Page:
Finally, in desperation, the pastor gave him a list of ten names, saying: “These are members of our church who seldom attend Sunday worship. Some are prominent people in our city. Contact them any way you can and try to get them to be more faithful. Use the church stationery if you want. See if you can get them back in church.”

The guy accepted the challenge with enthusiasm.

About three weeks later, a letter arrived from a well-known local physician, whose name was on the list. In the envelope was a cheque for $1,000 and a note: “Dear Reverend … Enclosed is a cheque to make up for my missed Sunday offerings. I’m sorry for missing worship so often, but be assured I will do my best to attend more regularly in the future. P.S.: Would you kindly tell your secretary that there is only one ‘t’ in ‘dirty’ and no ‘c’ in skunk.”

Bottom line: we are all called into the service of Christ. If we want to move forward as a church, that can only happen if we all contribute our gifts to the needs of the fellowship as a whole. And bear in mind, I’m not just talking about money here. Not all of us have money. But every one of us has something to offer. And all contributions are significant, because every gift comes from the same God.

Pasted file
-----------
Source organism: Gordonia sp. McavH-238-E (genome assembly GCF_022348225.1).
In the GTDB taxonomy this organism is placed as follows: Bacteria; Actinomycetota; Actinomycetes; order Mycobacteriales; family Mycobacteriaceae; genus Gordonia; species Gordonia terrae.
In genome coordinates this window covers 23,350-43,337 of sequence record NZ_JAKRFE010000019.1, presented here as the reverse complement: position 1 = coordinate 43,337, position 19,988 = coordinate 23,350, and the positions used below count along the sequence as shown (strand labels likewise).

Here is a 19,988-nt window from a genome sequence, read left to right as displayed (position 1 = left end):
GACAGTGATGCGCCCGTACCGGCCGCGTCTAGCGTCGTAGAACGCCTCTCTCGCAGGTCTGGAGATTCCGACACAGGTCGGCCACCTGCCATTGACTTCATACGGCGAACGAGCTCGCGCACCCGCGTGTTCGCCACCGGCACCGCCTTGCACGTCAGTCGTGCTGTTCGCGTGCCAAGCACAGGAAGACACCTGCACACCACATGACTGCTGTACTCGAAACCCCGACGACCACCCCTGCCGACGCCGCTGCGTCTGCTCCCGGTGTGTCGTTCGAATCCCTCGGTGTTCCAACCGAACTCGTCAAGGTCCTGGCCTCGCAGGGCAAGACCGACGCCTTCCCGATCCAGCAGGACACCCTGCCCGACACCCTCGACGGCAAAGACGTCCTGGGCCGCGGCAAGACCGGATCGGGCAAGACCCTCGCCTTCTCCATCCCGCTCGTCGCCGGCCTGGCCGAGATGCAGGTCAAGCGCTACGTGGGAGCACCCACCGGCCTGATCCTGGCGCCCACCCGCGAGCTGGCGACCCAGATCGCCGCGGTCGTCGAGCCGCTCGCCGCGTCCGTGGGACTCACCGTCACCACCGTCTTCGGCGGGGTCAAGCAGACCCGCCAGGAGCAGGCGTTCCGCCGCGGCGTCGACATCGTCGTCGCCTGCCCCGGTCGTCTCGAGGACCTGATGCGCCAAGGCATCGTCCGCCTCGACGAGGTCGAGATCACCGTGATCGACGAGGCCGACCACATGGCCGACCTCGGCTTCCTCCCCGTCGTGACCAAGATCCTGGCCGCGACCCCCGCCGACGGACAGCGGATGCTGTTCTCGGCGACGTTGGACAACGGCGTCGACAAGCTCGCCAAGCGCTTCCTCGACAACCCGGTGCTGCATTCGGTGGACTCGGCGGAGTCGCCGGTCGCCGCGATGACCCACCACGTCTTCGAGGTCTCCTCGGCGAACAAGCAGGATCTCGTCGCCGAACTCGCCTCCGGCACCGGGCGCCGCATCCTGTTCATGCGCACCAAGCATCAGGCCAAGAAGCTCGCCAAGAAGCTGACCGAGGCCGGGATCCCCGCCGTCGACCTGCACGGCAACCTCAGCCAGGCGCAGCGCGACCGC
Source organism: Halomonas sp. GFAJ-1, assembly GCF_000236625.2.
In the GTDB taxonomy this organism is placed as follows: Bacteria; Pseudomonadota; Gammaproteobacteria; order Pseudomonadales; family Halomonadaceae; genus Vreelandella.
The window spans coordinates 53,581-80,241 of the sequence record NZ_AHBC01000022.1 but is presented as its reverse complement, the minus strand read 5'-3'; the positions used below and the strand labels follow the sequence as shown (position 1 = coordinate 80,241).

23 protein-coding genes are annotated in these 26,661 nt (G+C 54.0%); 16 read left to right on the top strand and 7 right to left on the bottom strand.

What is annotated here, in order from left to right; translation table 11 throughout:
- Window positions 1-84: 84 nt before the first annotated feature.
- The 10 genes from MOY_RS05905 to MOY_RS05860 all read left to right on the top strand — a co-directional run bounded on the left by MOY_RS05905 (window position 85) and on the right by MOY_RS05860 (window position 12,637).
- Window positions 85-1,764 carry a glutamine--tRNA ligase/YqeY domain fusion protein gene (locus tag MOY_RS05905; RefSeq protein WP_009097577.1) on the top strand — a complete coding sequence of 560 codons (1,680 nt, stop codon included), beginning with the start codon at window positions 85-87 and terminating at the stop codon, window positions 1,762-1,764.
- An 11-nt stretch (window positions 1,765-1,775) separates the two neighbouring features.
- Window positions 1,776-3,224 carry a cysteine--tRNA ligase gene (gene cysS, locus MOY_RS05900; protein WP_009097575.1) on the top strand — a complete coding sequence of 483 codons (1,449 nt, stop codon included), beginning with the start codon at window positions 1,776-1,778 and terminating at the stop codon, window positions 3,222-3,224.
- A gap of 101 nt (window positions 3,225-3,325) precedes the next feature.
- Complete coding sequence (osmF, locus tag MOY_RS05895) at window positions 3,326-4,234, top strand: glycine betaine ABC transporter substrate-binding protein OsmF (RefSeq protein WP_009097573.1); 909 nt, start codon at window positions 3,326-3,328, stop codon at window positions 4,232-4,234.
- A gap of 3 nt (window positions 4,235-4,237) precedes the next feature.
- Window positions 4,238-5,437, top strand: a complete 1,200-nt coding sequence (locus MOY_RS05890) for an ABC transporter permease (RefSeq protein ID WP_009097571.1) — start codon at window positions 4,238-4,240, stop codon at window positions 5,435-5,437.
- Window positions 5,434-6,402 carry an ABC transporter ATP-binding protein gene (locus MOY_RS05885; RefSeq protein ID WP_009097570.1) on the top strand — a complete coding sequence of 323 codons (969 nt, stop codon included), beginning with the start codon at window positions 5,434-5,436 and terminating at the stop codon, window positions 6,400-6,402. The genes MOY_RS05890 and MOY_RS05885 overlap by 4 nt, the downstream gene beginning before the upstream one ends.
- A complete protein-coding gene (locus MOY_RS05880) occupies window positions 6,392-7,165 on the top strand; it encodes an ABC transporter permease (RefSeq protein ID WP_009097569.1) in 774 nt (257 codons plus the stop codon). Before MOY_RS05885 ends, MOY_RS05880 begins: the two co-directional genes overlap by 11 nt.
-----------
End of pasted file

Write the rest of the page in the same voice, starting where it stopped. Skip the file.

During World War Two, England needed to increase its production of coal. So Prime Minister Winston Churchill called the labour leaders together to enlist their support. At the end of his presentation, he asked them to picture in their minds a parade which he knew would be held in Piccadilly Circus after the war ended.

“First,” he said, “will come the sailors who had kept the vital sea lanes open. Then will come the soldiers who had come home from Dunkirk and then gone on to defeat Rommel in Africa. Then will come the pilots who had driven the Luftwaffe from the sky.

“Last of all,” he said, “will come a long line of sweat-stained, soot-streaked men in miner’s caps. Someone will cry from the crowd, ‘And where were you during the critical days of our struggle?’ And from ten thousand throats will come the answer, ‘We were deep in the earth with our faces to the coal.’” 2

Not many of us are called to play high-profile or glamorous roles in the church. Most of us just have to put “our faces to the coal” and keep chipping away as best we can. But remember: everyone has a contribution to make. Every contribution is significant. Every gift is given by God. And everyone who confesses Jesus as Lord shares in that same Spirit which makes us one.

There is our unity!  Thanks be to God for it. Amen.


1The Message Copyright © 1993, 1994, 1995, 1996, 2000, 2001, 2002 by Eugene H. Peterson.